Karlin
29th June 2012, 08:49 AM
Breed height standard is actually 12 inches at the shoulder, so he'd actually be a little tall f 13". :) And even at 13.5 he is into breed standard weight so I wouldn't worry or consider this to be too small a size. I have two that are 11 and 12 lbs or so (rescues) and they are both in good weight for their build -- no reason to put extra weight on them. :D

Lots of cavaliers -- at least half of all I ever got into national rescue over 7 years -- were either under or over breed standard weights -- mostly over. So it really is just a guideline for the breed but not a requirement for the health of an individual dog whose build might not match breed standard.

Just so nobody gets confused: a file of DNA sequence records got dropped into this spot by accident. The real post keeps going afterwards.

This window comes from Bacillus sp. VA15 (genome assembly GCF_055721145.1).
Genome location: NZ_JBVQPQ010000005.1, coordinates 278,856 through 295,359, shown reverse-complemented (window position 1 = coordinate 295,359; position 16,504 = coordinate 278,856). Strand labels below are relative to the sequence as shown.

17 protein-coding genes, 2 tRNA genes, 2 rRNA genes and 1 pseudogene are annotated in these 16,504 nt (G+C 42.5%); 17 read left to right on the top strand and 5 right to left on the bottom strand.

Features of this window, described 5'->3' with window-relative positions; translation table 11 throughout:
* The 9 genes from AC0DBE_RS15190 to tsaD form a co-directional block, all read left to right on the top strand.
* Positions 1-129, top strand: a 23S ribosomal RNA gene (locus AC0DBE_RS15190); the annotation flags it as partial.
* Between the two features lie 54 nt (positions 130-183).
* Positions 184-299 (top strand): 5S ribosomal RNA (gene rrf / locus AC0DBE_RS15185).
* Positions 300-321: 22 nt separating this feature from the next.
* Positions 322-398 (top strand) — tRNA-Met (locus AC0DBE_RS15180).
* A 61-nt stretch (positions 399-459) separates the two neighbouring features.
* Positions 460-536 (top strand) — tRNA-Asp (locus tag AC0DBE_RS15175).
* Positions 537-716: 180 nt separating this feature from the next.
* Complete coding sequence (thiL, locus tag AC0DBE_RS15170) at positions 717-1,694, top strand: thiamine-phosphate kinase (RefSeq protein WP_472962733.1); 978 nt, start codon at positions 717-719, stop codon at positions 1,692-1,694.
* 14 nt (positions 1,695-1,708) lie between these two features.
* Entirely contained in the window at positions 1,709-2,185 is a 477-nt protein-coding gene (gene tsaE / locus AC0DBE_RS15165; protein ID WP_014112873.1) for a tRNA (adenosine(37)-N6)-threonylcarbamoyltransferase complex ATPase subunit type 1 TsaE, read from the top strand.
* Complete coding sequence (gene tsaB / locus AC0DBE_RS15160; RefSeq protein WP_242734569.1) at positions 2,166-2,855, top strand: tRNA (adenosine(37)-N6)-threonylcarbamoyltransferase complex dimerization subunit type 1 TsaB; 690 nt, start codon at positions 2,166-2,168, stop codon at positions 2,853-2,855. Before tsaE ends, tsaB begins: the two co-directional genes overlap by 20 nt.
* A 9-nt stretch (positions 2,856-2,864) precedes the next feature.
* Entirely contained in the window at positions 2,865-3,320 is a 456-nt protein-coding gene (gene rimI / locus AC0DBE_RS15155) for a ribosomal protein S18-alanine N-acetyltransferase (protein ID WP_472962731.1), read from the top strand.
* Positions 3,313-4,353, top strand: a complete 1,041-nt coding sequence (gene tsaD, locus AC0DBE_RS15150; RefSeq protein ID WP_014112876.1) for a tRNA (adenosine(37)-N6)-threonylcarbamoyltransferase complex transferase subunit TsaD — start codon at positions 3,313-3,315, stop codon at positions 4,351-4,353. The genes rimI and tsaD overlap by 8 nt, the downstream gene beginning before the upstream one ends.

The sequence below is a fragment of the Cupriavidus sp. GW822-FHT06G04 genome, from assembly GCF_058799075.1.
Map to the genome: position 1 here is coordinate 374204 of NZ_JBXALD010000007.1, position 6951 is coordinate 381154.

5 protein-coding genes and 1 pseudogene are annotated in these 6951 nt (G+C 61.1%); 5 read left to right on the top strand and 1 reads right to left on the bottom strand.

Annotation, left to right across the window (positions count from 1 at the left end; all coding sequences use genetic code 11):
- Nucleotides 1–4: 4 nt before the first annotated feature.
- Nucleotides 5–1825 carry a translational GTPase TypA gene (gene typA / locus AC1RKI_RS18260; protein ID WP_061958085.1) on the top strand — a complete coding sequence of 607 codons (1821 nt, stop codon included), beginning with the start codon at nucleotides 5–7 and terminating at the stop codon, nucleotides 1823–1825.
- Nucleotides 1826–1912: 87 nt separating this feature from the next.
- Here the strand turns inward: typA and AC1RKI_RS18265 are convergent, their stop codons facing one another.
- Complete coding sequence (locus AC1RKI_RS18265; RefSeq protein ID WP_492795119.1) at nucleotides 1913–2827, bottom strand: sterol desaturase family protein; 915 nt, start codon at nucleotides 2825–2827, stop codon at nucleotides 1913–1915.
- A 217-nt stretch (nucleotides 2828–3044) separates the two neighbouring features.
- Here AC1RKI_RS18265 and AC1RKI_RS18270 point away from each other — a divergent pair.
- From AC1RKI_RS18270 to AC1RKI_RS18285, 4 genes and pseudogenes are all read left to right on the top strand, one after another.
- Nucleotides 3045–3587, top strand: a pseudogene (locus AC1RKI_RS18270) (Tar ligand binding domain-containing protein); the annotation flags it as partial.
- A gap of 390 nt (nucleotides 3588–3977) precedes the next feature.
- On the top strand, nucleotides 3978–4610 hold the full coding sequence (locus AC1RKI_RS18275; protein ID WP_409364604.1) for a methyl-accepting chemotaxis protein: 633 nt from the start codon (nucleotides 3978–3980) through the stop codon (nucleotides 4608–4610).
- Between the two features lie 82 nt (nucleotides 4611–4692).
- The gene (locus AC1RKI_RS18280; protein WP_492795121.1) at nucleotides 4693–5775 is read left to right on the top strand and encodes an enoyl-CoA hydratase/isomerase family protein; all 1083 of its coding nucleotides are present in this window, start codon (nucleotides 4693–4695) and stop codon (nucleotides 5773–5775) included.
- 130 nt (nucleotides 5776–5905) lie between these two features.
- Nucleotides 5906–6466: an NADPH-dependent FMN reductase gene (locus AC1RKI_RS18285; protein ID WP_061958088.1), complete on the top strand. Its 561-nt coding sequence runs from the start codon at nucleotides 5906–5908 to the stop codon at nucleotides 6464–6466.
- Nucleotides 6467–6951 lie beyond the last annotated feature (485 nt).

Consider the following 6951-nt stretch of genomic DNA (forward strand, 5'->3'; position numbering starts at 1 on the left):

On the health end of things, keeping a cavalier in good weight and even slightly on the lean side is going to mean the dog will have considerably more likelihood of living longer. A study on labradors concluded being overweight cut on average about 2 YEARS off the dog's life and that is in a breed that doesn't have endemic heart disease like the cavalier so keeping dogs fit and in proper weight is so important. Exercise is so important too and doing fun activities like agility and flyball is fantastic! Most dogs just love these activities even if done on the most casual basis. :)

One real weight concern are breeders who deliberately breed small cavaliers especially anything ridiculous like 'teacup cavaliers' which does have a considerable risk of introducing serious health problems in individual dogs.

Lukesmom
18th July 2012, 05:23 AM